Baltimore's City Council member were sworn in by new Mayor Catherine Pugh Thursday morning at the War Memorial. (Video by Barbara Haddock Taylor)
In a year when American politics hit rock-bottom — only 30 percent of voters in a recent Pew Research Center poll gave President-elect Donald J. Trump an A or B grade for the way he conducted himself during the campaign — it might seem odd to look to politics for bright spots.
With eyes so jaundiced, it might be impossible to see anything bright in the field.
But I take what I can get, and what I get, at least in Baltimore, on the cusp of a new year, is considerable promise in the City Council, with eight new members and returning veterans worthy of respect. Everyone who lives in the region and who cares about the future of the city should take note: We might have had another lousy year of violence, but we had a promising one for political leadership. When it came to the quality of candidates for City Council, many good ones stepped forward. In some districts, the fields were crowded, and excellent candidates lost their elections.
Last winter and spring, I gave myself the task of interviewing, for the Roughly Speaking podcast, any council candidate willing to sit for a recorded conversation in the weeks before the April primary. By the end of the project, I had interviewed 50 candidates and, to my surprise, only a small number — maybe five of them — seemed wholly unqualified or just too, uh, eccentric. The vast majority were good to excellent prospects, and I would have been pleased to vote for many of them.
I covered my first City Council meeting in 1976. There were some good members — men and women who provided steady constituent service and who, when necessary, could smartly tackle citywide issues. But too many saw their roles exclusively as troubleshooters, the person you called to get a pothole patched or a block-party permit issued. There was also a lot of what we used to call Afghanistanism (code for "indulging the obscure"), with verbose members prone to malaprop speechifying about topics far afield: the spread of communism in Central America, oil production in the Middle East. (Moved to orate on Reagan-era defense spending, one councilman stood to say, "Preparedness is the best detergent against aggression.")
Most of the council members understood that, under Baltimore's charter, the city had a strong mayoral form of government, and they used that as an excuse to do as little as possible. That has changed in recent years, as the council became more active — and more willing to challenge the mayor.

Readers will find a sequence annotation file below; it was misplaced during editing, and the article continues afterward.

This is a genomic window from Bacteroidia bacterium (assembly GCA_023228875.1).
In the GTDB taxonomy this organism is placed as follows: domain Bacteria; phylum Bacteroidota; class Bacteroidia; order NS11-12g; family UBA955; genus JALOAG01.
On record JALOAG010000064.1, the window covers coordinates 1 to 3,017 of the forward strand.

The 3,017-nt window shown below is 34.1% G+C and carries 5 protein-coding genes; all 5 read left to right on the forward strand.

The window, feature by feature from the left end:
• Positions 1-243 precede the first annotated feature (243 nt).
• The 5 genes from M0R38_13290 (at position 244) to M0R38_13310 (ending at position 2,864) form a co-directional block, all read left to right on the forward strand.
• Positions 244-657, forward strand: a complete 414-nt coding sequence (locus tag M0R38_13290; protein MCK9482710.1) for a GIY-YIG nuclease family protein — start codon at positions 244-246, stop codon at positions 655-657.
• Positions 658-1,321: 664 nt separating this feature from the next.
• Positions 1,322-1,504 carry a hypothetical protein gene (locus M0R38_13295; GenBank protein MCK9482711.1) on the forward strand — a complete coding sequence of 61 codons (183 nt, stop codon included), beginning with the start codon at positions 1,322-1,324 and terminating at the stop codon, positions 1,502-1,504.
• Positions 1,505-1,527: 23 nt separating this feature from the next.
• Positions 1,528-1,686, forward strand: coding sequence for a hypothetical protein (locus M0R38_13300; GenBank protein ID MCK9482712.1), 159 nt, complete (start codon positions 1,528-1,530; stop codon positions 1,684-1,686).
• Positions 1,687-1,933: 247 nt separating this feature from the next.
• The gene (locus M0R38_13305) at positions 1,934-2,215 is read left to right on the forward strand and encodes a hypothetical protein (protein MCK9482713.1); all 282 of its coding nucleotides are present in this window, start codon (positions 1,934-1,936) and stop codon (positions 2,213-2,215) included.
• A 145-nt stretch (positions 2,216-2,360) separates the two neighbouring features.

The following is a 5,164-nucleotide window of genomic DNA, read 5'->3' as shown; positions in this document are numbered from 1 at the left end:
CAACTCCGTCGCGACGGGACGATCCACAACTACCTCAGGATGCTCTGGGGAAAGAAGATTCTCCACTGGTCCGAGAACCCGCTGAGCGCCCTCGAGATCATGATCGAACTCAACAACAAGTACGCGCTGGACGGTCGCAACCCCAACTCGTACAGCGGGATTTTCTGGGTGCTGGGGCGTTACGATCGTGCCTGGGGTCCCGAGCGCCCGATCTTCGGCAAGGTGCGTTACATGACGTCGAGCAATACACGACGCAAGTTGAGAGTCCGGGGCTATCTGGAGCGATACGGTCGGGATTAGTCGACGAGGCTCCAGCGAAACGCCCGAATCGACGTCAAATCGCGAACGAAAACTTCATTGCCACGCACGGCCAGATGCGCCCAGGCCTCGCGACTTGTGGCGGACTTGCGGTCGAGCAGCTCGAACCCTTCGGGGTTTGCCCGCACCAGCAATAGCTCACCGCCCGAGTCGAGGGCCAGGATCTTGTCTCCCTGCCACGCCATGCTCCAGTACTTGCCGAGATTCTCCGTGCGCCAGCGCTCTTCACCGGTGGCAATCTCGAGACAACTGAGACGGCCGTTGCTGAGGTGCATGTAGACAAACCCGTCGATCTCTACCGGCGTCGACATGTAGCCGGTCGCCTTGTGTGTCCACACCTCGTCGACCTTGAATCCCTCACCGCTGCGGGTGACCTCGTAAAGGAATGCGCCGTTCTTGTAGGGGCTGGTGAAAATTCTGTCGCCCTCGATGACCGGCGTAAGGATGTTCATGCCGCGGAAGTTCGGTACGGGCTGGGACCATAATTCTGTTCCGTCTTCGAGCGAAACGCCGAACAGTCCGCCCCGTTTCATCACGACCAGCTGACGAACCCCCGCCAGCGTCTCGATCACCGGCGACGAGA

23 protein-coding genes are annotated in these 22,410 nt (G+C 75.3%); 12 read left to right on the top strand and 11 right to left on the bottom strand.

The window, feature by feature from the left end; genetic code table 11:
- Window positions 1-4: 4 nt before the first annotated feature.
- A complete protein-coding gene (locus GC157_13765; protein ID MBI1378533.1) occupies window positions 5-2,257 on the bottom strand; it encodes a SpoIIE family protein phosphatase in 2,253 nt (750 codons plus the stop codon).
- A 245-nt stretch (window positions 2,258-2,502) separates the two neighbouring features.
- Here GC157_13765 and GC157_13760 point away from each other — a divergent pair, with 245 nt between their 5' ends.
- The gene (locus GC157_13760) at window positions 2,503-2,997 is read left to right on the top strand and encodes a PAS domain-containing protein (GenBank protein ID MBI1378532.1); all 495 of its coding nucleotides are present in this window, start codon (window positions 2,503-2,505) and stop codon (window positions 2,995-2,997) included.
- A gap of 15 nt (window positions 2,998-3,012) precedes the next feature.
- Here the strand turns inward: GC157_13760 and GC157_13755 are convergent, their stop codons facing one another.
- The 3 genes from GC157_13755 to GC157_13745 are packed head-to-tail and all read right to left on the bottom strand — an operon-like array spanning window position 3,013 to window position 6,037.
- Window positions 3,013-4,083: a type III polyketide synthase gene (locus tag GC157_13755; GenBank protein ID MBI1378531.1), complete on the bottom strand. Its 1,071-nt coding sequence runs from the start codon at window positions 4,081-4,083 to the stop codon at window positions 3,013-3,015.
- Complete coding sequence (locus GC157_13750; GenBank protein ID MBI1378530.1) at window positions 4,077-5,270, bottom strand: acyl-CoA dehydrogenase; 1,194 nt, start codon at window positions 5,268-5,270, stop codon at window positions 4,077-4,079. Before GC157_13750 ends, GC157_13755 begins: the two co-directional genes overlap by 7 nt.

But the council really needed fresh brains and blood, and if there's anything promising about Baltimore going into 2017, it's a new City Council to go with a new mayor. Voters put considerable talent and enthusiasm into the city's legislature. I had never encountered such a good crop of young candidates — smart and informed, educated, already experienced in community action, conversant in some of the most complex issues facing the city, and willing to take on constituent service.
As I listened to the candidates explain why they were running for office, I detected something that often seems in short supply in Baltimore: urgency. If you've been here for as long as I have, or longer — if you were born here and made a life here — you've grown accustomed to the chaos and dysfunction: the ups and downs of the crime fight, the long epoch of drug addiction, homeless men walking into the daylight after a night in a shelter, panhandlers on downtown streets. It's all as familiar as it is unacceptable.
And there are the other issues, big and costly ones: the education of children who arrive at school with extraordinary needs related to poverty; the serious health gap between Baltimore's wealthiest and its poorest citizens; the long rows of vacant houses; the old infrastructure that keeps cracking and leaking.
All of this has been part of the city's general narrative for a few decades now, and many of these conditions fueled the Freddie Gray explosion of April 2015. So, one year later, these young, smart and enthusiastic Baltimoreans stepped forward to run for City Council. They see the city's great potential from the neighborhood level, and they find the city's festering problems unacceptable. I sense healthy impatience in just about all of them.
Baltimore dances with urban greatness; it waltzes right up to various tipping points all the time: new residents, new businesses, new buildings, an enticing waterfront and some of the best housing values on the East Coast. But it all gets overshadowed by the big problems. So, at best, we run in place.
And that's not good enough. I got that message from the City Council candidates, both the winners and the losers. And it's a great thing to hear and see: idealism matched with pragmatism, men and women with a sense of place as well as a sense of urgency. I say thank you for stepping up, and good luck. We'll be watching.